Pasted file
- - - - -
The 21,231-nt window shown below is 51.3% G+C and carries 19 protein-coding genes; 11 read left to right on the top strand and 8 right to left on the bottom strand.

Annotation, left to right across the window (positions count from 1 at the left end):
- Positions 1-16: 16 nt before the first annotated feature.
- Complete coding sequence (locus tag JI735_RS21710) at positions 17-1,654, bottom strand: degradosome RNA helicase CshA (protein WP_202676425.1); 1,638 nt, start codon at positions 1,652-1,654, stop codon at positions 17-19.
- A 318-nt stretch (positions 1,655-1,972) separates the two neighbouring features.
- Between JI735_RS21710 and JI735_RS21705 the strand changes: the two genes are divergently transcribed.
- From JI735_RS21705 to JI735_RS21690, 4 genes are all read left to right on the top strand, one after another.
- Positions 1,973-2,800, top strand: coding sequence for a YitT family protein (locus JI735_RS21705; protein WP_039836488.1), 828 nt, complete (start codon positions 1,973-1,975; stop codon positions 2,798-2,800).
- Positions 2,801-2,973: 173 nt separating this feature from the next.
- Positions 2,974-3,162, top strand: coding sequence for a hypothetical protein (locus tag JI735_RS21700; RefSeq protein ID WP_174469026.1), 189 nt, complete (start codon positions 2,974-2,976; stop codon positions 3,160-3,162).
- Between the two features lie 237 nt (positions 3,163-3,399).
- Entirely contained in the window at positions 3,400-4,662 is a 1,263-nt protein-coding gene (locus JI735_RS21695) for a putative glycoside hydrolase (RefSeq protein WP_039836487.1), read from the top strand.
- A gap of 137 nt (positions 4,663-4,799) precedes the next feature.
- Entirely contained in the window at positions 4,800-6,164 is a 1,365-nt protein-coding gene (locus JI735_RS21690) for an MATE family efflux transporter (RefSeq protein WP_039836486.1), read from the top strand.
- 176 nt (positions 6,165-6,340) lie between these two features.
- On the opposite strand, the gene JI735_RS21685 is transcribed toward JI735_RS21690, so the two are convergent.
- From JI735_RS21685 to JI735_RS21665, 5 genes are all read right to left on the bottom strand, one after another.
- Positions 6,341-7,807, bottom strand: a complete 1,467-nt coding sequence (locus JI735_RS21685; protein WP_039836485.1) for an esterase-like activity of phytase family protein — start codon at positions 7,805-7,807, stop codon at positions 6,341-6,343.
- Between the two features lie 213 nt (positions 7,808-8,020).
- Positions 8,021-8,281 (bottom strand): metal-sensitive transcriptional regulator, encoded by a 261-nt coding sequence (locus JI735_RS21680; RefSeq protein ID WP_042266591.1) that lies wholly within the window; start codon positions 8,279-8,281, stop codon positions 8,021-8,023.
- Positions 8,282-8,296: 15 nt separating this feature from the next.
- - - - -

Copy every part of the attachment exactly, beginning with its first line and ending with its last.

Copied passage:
The 21,231-nt window shown below is 51.3% G+C and carries 19 protein-coding genes; 11 read left to right on the top strand and 8 right to left on the bottom strand.

Annotation, left to right across the window (positions count from 1 at the left end):
- Positions 1-16: 16 nt before the first annotated feature.
- Complete coding sequence (locus tag JI735_RS21710) at positions 17-1,654, bottom strand: degradosome RNA helicase CshA (protein WP_202676425.1); 1,638 nt, start codon at positions 1,652-1,654, stop codon at positions 17-19.
- A 318-nt stretch (positions 1,655-1,972) separates the two neighbouring features.
- Between JI735_RS21710 and JI735_RS21705 the strand changes: the two genes are divergently transcribed.
- From JI735_RS21705 to JI735_RS21690, 4 genes are all read left to right on the top strand, one after another.
- Positions 1,973-2,800, top strand: coding sequence for a YitT family protein (locus JI735_RS21705; protein WP_039836488.1), 828 nt, complete (start codon positions 1,973-1,975; stop codon positions 2,798-2,800).
- Positions 2,801-2,973: 173 nt separating this feature from the next.
- Positions 2,974-3,162, top strand: coding sequence for a hypothetical protein (locus tag JI735_RS21700; RefSeq protein ID WP_174469026.1), 189 nt, complete (start codon positions 2,974-2,976; stop codon positions 3,160-3,162).
- Between the two features lie 237 nt (positions 3,163-3,399).
- Entirely contained in the window at positions 3,400-4,662 is a 1,263-nt protein-coding gene (locus JI735_RS21695) for a putative glycoside hydrolase (RefSeq protein WP_039836487.1), read from the top strand.
- A gap of 137 nt (positions 4,663-4,799) precedes the next feature.
- Entirely contained in the window at positions 4,800-6,164 is a 1,365-nt protein-coding gene (locus JI735_RS21690) for an MATE family efflux transporter (RefSeq protein WP_039836486.1), read from the top strand.
- 176 nt (positions 6,165-6,340) lie between these two features.
- On the opposite strand, the gene JI735_RS21685 is transcribed toward JI735_RS21690, so the two are convergent.
- From JI735_RS21685 to JI735_RS21665, 5 genes are all read right to left on the bottom strand, one after another.
- Positions 6,341-7,807, bottom strand: a complete 1,467-nt coding sequence (locus JI735_RS21685; protein WP_039836485.1) for an esterase-like activity of phytase family protein — start codon at positions 7,805-7,807, stop codon at positions 6,341-6,343.
- Between the two features lie 213 nt (positions 7,808-8,020).
- Positions 8,021-8,281 (bottom strand): metal-sensitive transcriptional regulator, encoded by a 261-nt coding sequence (locus JI735_RS21680; RefSeq protein ID WP_042266591.1) that lies wholly within the window; start codon positions 8,279-8,281, stop codon positions 8,021-8,023.
- Positions 8,282-8,296: 15 nt separating this feature from the next.